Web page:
It’s these sorts of tales that I’m going to focus on for this review. While the blog constantly puts out standalone tales—whether they be humorous or poignant—that sort of telling is ill-suited to a coherent book that is supposed to be read and remembered as something other than a gag book. (Gag books have their place, make no mistake. But that’s not what Manley is doing here.) In the book Manley has selected posts from the blog, rewritten some of them, and added many, many more tales to give characters overarching narratives with problems, failings, successes, and ultimately, an inner calmness and peace. While the book describes many stereotypes and tropes of the lost, confused, bewildered, or befuddling generation of today’s American twenty-somethings, it is not a book that ends on the note of being lost, confused, bewildered, or befuddled. Every recurring character finds a way to reconcile his or her questions and instability into some form of calm willingness to press on, innovate, and engage with life.

All in all, I think the book does a good job. As with the blog, there are some tales (and some arcs) I consider more successful, humorous, or emotionally impactful than others, and there are some I don’t particularly care for. In that way it is like many anthology-style books that include multiple discrete storylines: some are bound to please more than others. I would even argue that until the book fully engages with being a book—until we start getting the closure that doesn’t sit well in an ongoing blog-style context—it feels a bit weaker than the blog. But in the end, Manley pulls it off. Since each tale is so sort, it really doesn’t take that long to get to the end either, so overall it’s worth a read.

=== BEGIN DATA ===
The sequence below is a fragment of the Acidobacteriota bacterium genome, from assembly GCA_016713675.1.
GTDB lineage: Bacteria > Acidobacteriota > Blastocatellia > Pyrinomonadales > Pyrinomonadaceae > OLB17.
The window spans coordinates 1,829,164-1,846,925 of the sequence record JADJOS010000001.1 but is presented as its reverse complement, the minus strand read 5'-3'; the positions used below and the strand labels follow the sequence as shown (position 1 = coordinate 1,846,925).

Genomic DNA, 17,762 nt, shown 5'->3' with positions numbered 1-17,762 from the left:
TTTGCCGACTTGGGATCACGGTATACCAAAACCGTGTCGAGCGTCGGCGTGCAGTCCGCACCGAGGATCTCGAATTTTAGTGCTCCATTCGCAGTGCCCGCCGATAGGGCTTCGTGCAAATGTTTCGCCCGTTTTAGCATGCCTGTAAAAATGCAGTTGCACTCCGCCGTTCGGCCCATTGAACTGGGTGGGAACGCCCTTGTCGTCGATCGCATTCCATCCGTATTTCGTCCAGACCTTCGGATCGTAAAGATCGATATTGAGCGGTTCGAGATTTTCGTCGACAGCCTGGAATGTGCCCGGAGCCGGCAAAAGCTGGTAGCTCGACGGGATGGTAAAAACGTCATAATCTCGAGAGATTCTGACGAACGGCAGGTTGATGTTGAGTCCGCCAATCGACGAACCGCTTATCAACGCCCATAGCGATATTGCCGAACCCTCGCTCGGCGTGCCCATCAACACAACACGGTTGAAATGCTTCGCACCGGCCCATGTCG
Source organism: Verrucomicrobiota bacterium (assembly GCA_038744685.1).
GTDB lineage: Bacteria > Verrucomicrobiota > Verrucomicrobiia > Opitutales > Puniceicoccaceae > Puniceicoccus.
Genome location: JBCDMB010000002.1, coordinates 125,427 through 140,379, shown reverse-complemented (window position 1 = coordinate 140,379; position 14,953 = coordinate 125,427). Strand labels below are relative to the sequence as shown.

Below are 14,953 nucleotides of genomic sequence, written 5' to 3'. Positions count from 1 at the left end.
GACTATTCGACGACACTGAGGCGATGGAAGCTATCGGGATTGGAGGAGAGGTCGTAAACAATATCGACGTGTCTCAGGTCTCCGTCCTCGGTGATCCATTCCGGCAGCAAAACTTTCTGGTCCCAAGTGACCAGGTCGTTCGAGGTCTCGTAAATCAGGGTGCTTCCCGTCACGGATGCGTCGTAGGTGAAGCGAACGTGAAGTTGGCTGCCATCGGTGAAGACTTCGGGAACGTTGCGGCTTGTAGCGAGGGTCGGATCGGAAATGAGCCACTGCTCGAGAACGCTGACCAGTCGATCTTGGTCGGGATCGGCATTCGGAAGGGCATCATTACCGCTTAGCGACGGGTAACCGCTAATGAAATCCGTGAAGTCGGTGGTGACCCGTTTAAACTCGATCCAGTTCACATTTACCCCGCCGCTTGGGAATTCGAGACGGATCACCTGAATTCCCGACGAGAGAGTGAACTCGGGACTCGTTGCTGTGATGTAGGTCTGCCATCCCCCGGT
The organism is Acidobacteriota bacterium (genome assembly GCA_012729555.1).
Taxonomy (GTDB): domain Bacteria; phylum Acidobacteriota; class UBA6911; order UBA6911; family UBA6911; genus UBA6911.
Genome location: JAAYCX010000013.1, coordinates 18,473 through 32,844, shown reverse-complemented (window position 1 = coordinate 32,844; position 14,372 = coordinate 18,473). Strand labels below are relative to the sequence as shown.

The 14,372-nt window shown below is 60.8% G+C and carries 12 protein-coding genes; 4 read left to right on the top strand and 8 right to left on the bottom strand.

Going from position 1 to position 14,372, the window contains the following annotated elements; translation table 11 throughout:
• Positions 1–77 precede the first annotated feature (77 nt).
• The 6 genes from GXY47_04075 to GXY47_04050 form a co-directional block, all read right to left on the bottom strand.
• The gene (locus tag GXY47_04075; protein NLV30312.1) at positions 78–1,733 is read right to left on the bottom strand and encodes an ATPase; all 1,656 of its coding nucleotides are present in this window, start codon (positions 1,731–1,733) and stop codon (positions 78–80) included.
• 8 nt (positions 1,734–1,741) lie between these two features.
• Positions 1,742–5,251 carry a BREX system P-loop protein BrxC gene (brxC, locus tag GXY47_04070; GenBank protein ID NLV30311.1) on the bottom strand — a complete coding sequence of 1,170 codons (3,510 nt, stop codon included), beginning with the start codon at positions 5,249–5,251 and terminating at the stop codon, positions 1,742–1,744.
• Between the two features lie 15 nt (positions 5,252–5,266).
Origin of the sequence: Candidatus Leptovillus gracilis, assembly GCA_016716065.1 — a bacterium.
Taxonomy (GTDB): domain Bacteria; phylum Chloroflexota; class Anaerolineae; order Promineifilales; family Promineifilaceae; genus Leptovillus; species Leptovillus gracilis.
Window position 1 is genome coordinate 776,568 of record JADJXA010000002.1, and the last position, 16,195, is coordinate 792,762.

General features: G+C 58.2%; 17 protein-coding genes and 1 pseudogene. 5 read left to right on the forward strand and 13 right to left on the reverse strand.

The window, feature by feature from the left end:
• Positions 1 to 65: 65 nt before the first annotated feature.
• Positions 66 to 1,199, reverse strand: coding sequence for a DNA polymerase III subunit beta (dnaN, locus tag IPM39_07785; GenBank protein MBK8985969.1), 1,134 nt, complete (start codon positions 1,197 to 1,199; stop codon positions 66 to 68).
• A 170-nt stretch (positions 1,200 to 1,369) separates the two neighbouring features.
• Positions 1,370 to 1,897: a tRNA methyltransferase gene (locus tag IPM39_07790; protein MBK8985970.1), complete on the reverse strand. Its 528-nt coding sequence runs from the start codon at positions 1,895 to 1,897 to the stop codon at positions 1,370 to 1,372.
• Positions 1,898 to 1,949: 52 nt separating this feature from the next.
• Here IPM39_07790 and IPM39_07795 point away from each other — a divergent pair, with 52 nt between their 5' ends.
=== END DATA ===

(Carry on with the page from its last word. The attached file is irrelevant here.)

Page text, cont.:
New Project: Unraveled by Michelle C. Eging

I’m pleased to present Looseleaf’s most recently completed book-length project: Unraveled by Michelle C. Eging. It’s an adult fantasy novel, the first in a trilogy.